Stephen Parshley, a research support engineer in Cornell University's astronomy department, has plans to leave his mark on the world. Literally. The plans are Parshley's winning design for the 2006 South Pole marker.
The marker will be fabricated and placed at the exact geographic location of the Earth's South Pole on New Year's Day 2006 and will remain as the pole's official landmark for one year.
For the past three years, Parshley, 30, had been throwing on a jacket, grabbing an umbrella and driving his pickup truck from his apartment to work in a climate-controlled laboratory on Cornell's campus. This year, however, he puts on insulated undergarments, a fur-lined parka, ski goggles and lip balm and walks in the pitch black through knee-high snowdrifts and wind chills as low as 140 degrees below zero Fahrenheit to get from his sleeping quarters at the U.S. Amundsen-Scott South Pole Station to a telescope facility 1 kilometer away, where he is a co-operator.
The facility, the Antarctic Submillimeter Telescope and Remote Observatory, houses the South Pole Imaging Fabry-Perot Interferometer (SPIFI), a Cornell-owned instrument for observing star-forming regions of nearby galaxies. Parshley helped build the instrument when he was at Cornell.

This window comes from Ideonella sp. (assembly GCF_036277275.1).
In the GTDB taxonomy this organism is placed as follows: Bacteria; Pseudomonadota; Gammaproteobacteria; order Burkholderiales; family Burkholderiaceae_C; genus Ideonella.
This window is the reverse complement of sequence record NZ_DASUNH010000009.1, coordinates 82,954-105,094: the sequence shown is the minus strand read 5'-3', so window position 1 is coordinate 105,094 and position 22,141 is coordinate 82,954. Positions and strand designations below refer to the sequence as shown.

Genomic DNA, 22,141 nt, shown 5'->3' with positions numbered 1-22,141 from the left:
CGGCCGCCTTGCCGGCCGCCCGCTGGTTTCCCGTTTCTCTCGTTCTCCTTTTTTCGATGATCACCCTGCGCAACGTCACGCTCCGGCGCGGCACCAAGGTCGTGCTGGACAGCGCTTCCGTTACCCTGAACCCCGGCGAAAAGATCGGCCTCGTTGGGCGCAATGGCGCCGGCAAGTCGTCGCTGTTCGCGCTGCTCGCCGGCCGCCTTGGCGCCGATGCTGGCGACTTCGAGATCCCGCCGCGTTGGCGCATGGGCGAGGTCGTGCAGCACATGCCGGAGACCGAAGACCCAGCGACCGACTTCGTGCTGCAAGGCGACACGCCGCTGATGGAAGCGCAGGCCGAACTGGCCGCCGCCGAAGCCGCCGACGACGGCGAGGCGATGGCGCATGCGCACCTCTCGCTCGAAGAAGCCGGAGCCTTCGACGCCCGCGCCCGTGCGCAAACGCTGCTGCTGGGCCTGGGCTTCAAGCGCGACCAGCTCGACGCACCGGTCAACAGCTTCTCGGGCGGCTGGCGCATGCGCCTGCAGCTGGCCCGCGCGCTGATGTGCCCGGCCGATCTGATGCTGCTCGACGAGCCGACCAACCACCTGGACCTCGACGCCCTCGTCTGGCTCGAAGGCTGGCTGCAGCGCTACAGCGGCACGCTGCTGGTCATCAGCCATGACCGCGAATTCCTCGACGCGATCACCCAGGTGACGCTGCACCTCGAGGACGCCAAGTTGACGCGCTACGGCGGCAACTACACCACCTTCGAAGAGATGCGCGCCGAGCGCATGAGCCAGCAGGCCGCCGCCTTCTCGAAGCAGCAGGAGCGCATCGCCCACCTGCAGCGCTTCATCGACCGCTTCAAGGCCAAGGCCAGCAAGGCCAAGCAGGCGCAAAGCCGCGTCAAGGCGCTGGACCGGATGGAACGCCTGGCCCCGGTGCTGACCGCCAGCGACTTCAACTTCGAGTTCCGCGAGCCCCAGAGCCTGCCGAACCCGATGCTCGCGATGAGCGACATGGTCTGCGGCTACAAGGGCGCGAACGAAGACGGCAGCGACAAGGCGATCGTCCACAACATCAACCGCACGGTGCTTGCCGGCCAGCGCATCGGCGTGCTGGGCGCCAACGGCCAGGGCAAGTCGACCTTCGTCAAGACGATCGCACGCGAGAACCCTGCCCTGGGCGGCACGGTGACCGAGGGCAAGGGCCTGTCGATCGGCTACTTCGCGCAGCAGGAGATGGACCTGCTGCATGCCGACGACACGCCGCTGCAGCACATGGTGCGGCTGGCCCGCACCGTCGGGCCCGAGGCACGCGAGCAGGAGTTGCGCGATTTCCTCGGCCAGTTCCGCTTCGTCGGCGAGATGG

Now he is a member of the South Pole "winter-over" crew -- an elite group of 86 hardy souls representing a wide range of specific trades who occupy the station during the eight-month-long Antarctic winter, from mid-February through late October, when extreme weather prohibits any flights into or out of the area. Surrounded by nothing but a flat, moonlike desert of ice and snow for hundreds of miles in all directions, the crew lives in true isolation. Parshley volunteered (yes, volunteered) for the stint after taking a liking to the natural beauty, rugged lifestyle and the station's sense of community and purpose when he spent several weeks installing SPIFI there two Antarctic summers ago.
To keep from going crazy, winter-overs engage in a number of recreational activities, including an annual South Pole marker design contest. The competition's only rules are that the marker must be able to be constructed from the somewhat limited materials and tools available at the station and that it must carry a few specific lines of official text. Any winter-over may enter a design, and the entire crew votes to decide the winner.
On June 13, news of Parshley's winning design came by e-mail, since satellite Internet is the only contact the winter-overs currently have with the outside world, other than Iridium phones. The design, which took Parshley about 15 hours, is both simple in structure and deep in symbolism. Its defining feature is a miniature aluminum model of the station's new elevated building. The model stands at the center of a 5-inch-diameter brass disk and is encircled by 86 dimples, representing the members of the winter-over crew.
Astronomy professor Gordon Stacey, who is Parshley's boss, called the win "a great honor."